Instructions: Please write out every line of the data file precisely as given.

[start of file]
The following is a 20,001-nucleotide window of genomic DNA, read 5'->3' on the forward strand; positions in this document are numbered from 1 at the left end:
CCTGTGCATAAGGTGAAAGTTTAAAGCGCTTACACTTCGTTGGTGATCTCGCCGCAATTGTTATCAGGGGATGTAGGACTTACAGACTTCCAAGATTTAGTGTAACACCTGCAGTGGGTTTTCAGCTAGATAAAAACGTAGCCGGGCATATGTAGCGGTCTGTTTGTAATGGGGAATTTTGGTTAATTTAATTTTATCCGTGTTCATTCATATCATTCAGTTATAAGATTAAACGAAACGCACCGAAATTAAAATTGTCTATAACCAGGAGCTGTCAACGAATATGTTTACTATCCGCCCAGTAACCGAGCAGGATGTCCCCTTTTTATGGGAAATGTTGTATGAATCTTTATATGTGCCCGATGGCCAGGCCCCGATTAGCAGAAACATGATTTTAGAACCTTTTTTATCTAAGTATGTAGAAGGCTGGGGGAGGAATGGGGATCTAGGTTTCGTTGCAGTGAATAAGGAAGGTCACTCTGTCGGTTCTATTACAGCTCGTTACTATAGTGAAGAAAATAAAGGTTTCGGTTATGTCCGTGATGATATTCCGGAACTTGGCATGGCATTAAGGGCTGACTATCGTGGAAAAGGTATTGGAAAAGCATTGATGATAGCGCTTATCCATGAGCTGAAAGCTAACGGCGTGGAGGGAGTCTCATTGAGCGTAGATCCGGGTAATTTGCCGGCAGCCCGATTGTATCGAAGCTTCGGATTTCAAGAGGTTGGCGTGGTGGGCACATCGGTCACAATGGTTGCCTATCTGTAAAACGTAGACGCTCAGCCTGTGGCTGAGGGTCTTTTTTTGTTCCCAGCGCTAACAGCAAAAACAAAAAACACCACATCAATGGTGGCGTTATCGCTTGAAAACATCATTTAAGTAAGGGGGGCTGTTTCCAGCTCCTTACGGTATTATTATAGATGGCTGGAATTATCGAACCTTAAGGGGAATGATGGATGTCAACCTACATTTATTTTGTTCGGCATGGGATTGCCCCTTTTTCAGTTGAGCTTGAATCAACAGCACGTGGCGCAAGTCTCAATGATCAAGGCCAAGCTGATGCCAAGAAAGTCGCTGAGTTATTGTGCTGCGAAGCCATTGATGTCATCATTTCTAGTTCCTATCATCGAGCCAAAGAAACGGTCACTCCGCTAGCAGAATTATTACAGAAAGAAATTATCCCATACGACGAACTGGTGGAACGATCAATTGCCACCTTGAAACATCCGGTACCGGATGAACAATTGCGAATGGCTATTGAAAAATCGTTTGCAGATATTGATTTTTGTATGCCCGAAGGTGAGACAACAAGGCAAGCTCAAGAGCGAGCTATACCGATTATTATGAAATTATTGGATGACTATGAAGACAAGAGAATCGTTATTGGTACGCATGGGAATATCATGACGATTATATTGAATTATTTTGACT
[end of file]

The following is a 20,001-nucleotide window of genomic DNA, read 5'->3' on the forward strand; positions in this document are numbered from 1 at the left end:
CCTGTGCATAAGGTGAAAGTTTAAAGCGCTTACACTTCGTTGGTGATCTCGCCGCAATTGTTATCAGGGGATGTAGGACTTACAGACTTCCAAGATTTAGTGTAACACCTGCAGTGGGTTTTCAGCTAGATAAAAACGTAGCCGGGCATATGTAGCGGTCTGTTTGTAATGGGGAATTTTGGTTAATTTAATTTTATCCGTGTTCATTCATATCATTCAGTTATAAGATTAAACGAAACGCACCGAAATTAAAATTGTCTATAACCAGGAGCTGTCAACGAATATGTTTACTATCCGCCCAGTAACCGAGCAGGATGTCCCCTTTTTATGGGAAATGTTGTATGAATCTTTATATGTGCCCGATGGCCAGGCCCCGATTAGCAGAAACATGATTTTAGAACCTTTTTTATCTAAGTATGTAGAAGGCTGGGGGAGGAATGGGGATCTAGGTTTCGTTGCAGTGAATAAGGAAGGTCACTCTGTCGGTTCTATTACAGCTCGTTACTATAGTGAAGAAAATAAAGGTTTCGGTTATGTCCGTGATGATATTCCGGAACTTGGCATGGCATTAAGGGCTGACTATCGTGGAAAAGGTATTGGAAAAGCATTGATGATAGCGCTTATCCATGAGCTGAAAGCTAACGGCGTGGAGGGAGTCTCATTGAGCGTAGATCCGGGTAATTTGCCGGCAGCCCGATTGTATCGAAGCTTCGGATTTCAAGAGGTTGGCGTGGTGGGCACATCGGTCACAATGGTTGCCTATCTGTAAAACGTAGACGCTCAGCCTGTGGCTGAGGGTCTTTTTTTGTTCCCAGCGCTAACAGCAAAAACAAAAAACACCACATCAATGGTGGCGTTATCGCTTGAAAACATCATTTAAGTAAGGGGGGCTGTTTCCAGCTCCTTACGGTATTATTATAGATGGCTGGAATTATCGAACCTTAAGGGGAATGATGGATGTCAACCTACATTTATTTTGTTCGGCATGGGATTGCCCCTTTTTCAGTTGAGCTTGAATCAACAGCACGTGGCGCAAGTCTCAATGATCAAGGCCAAGCTGATGCCAAGAAAGTCGCTGAGTTATTGTGCTGCGAAGCCATTGATGTCATCATTTCTAGTTCCTATCATCGAGCCAAAGAAACGGTCACTCCGCTAGCAGAATTATTACAGAAAGAAATTATCCCATACGACGAACTGGTGGAACGATCAATTGCCACCTTGAAACATCCGGTACCGGATGAACAATTGCGAATGGCTATTGAAAAATCGTTTGCAGATATTGATTTTTGTATGCCCGAAGGTGAGACAACAAGGCAAGCTCAAGAGCGAGCTATACCGATTATTATGAAATTATTGGATGACTATGAAGACAAGAGAATCGTTATTGGTACGCATGGGAATATCATGACGATTATATTGAATTATTTTGACT